Greenspan takes another whack at federal interest rates

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WASHINGTON (AP) - The Federal Reserve's latest sneak attack against recession probably won't be the last. Economists predict another interest rate cut is likely next month to help the ailing economy.

One of the main engines of economic growth in the past has been robust spending by consumers and businesses, something economists believe will remain lackluster for a while longer.

That, along with prospects of continued stock market volatility, rising unemployment and a weak manufacturing sector, point to a fragile economy in need of more bolstering, analysts said.

"I think this spring and summer will be very tough for the economy," said Mark Zandi, chief economist at Economy.com, a consulting firm. "I am hopeful the economy will make its way through without a full-blown recession."

The central bank's one-half percentage point rate cut Wednesday marked the fourth this year and the second outside a regularly scheduled Fed meeting.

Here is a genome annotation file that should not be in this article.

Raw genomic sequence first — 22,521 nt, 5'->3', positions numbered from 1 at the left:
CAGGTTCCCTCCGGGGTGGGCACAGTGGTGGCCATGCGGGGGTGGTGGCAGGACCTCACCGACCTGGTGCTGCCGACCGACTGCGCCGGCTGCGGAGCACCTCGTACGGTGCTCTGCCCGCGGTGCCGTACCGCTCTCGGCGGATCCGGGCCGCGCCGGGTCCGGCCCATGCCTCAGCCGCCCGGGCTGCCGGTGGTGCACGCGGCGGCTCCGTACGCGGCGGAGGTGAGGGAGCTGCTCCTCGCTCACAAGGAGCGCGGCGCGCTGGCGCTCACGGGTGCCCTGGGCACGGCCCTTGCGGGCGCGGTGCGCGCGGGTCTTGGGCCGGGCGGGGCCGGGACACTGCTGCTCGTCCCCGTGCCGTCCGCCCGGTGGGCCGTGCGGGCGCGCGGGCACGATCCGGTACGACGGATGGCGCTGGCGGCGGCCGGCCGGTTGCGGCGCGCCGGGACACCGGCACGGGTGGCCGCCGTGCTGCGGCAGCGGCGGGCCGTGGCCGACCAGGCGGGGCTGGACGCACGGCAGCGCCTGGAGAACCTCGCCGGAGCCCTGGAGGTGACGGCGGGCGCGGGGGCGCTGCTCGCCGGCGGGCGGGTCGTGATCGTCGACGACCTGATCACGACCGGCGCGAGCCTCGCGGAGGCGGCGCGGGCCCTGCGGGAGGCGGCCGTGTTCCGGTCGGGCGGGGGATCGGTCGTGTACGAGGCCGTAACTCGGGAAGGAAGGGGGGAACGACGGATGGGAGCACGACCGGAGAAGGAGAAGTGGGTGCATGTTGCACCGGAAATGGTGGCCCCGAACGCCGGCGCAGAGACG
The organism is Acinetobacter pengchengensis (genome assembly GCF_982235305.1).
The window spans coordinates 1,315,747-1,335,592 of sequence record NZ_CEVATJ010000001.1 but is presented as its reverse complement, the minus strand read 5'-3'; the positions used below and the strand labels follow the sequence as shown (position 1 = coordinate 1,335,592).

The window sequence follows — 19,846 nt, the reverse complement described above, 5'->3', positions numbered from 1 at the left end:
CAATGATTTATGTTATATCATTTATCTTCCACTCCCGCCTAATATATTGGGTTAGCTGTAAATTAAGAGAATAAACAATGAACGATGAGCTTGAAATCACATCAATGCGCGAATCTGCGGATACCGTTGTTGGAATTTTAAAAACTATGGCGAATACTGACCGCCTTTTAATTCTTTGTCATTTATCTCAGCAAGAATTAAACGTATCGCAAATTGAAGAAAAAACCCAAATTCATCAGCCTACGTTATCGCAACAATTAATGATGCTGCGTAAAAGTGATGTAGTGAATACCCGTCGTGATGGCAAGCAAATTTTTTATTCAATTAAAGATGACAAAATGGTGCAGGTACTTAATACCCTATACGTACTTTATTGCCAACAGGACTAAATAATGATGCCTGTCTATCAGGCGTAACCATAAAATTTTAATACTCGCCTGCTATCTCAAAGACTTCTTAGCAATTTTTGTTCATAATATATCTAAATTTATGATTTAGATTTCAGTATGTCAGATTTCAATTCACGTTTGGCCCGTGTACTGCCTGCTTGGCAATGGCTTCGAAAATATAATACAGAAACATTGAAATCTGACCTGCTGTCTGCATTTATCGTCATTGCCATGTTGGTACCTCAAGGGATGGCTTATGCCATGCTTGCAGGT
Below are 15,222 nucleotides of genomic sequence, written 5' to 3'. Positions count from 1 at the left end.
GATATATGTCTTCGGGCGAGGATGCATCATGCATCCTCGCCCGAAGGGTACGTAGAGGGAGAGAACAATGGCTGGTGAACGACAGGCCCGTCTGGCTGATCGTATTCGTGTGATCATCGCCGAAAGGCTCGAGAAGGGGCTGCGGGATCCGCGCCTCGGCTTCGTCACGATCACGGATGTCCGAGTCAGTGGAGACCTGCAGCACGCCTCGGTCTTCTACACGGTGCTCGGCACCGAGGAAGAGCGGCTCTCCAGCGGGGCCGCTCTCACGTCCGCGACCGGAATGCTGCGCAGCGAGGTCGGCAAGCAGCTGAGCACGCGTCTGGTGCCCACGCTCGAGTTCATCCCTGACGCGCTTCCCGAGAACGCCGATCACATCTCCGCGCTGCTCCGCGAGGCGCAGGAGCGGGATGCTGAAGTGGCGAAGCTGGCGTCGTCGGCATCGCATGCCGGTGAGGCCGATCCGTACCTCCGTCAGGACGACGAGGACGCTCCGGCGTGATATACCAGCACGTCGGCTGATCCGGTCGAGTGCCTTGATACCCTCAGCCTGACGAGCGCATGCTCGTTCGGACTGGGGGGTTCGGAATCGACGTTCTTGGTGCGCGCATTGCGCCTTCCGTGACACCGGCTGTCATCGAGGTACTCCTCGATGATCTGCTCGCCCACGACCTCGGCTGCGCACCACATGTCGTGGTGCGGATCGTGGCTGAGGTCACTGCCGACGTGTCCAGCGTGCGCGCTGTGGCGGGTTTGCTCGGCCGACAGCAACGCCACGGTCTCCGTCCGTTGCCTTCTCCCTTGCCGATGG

Wall Street, which had given up hope that the Fed would cut rates again before its meeting on May 15, soared on the news with the Dow Jones industrial average enjoying its third biggest one-day point gain on Thursday, an increase of 398.91 point.

Stocks in late morning trading Thursday were still higher, with the Dow gaining an additional 28 points, recouping from earlier profit-taking.

As a rough rule of thumb, it takes at least six to nine months for the Fed's interest-rate reductions to make their way through the economy.

With Wednesday's rate cut, the Fed has now more than reversed a string of six rate increases from June 1999 through May of last year which it engineered in an effort to slow the economy and keep inflation at bay. When the Fed started raising rates in June 1999, the federal funds target stood at 4.75 percent, a quarter-point higher than it is currently.

Given that the first rate cut this year came on Jan. 3, the fourth quarter is the soonest it would show up in economic activity, said Merrill Lynch's chief economist Bruce Steinberg.

"If the economy has avoided falling into recession, then a strong rebound could begin by late this year or early next as monetary easing works its effect," he said.

Many economists believe the next rate cut will occur at the Fed's regular May 15 meeting.

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